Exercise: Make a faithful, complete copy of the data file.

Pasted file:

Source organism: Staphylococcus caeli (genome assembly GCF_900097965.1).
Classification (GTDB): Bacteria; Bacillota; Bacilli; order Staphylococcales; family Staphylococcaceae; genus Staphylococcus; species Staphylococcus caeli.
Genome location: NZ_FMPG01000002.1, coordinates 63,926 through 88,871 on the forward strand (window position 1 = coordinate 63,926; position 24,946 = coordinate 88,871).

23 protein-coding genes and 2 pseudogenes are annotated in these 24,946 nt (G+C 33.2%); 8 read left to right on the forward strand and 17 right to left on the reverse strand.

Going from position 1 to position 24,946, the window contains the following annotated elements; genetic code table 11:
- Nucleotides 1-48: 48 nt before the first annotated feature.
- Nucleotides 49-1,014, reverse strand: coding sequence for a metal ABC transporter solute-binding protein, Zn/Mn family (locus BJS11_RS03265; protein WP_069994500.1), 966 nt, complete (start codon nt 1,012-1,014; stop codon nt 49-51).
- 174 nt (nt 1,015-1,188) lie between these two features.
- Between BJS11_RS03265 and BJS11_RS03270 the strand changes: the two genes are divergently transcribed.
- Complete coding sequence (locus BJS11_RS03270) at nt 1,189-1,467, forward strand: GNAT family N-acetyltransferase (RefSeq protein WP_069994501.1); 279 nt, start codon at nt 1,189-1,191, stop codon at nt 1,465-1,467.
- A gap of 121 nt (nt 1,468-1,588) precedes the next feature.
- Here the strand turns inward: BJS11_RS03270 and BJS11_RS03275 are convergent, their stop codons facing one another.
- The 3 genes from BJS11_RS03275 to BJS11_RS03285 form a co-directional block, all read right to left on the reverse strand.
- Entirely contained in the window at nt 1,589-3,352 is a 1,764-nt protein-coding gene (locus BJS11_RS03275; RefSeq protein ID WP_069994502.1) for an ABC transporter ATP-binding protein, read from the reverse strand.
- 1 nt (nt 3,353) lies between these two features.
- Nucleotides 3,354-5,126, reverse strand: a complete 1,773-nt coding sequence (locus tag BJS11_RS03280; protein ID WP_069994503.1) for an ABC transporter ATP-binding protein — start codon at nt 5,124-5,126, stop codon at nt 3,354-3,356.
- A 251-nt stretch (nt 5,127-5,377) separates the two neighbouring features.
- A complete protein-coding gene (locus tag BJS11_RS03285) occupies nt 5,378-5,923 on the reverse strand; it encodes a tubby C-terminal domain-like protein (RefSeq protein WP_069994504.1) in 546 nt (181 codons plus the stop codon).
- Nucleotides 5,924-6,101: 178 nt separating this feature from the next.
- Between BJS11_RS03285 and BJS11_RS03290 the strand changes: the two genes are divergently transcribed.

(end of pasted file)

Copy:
Source organism: Staphylococcus caeli (genome assembly GCF_900097965.1).
Classification (GTDB): Bacteria; Bacillota; Bacilli; order Staphylococcales; family Staphylococcaceae; genus Staphylococcus; species Staphylococcus caeli.
Genome location: NZ_FMPG01000002.1, coordinates 63,926 through 88,871 on the forward strand (window position 1 = coordinate 63,926; position 24,946 = coordinate 88,871).

23 protein-coding genes and 2 pseudogenes are annotated in these 24,946 nt (G+C 33.2%); 8 read left to right on the forward strand and 17 right to left on the reverse strand.

Going from position 1 to position 24,946, the window contains the following annotated elements; genetic code table 11:
- Nucleotides 1-48: 48 nt before the first annotated feature.
- Nucleotides 49-1,014, reverse strand: coding sequence for a metal ABC transporter solute-binding protein, Zn/Mn family (locus BJS11_RS03265; protein WP_069994500.1), 966 nt, complete (start codon nt 1,012-1,014; stop codon nt 49-51).
- 174 nt (nt 1,015-1,188) lie between these two features.
- Between BJS11_RS03265 and BJS11_RS03270 the strand changes: the two genes are divergently transcribed.
- Complete coding sequence (locus BJS11_RS03270) at nt 1,189-1,467, forward strand: GNAT family N-acetyltransferase (RefSeq protein WP_069994501.1); 279 nt, start codon at nt 1,189-1,191, stop codon at nt 1,465-1,467.
- A gap of 121 nt (nt 1,468-1,588) precedes the next feature.
- Here the strand turns inward: BJS11_RS03270 and BJS11_RS03275 are convergent, their stop codons facing one another.
- The 3 genes from BJS11_RS03275 to BJS11_RS03285 form a co-directional block, all read right to left on the reverse strand.
- Entirely contained in the window at nt 1,589-3,352 is a 1,764-nt protein-coding gene (locus BJS11_RS03275; RefSeq protein ID WP_069994502.1) for an ABC transporter ATP-binding protein, read from the reverse strand.
- 1 nt (nt 3,353) lies between these two features.
- Nucleotides 3,354-5,126, reverse strand: a complete 1,773-nt coding sequence (locus tag BJS11_RS03280; protein ID WP_069994503.1) for an ABC transporter ATP-binding protein — start codon at nt 5,124-5,126, stop codon at nt 3,354-3,356.
- A 251-nt stretch (nt 5,127-5,377) separates the two neighbouring features.
- A complete protein-coding gene (locus tag BJS11_RS03285) occupies nt 5,378-5,923 on the reverse strand; it encodes a tubby C-terminal domain-like protein (RefSeq protein WP_069994504.1) in 546 nt (181 codons plus the stop codon).
- Nucleotides 5,924-6,101: 178 nt separating this feature from the next.
- Between BJS11_RS03285 and BJS11_RS03290 the strand changes: the two genes are divergently transcribed.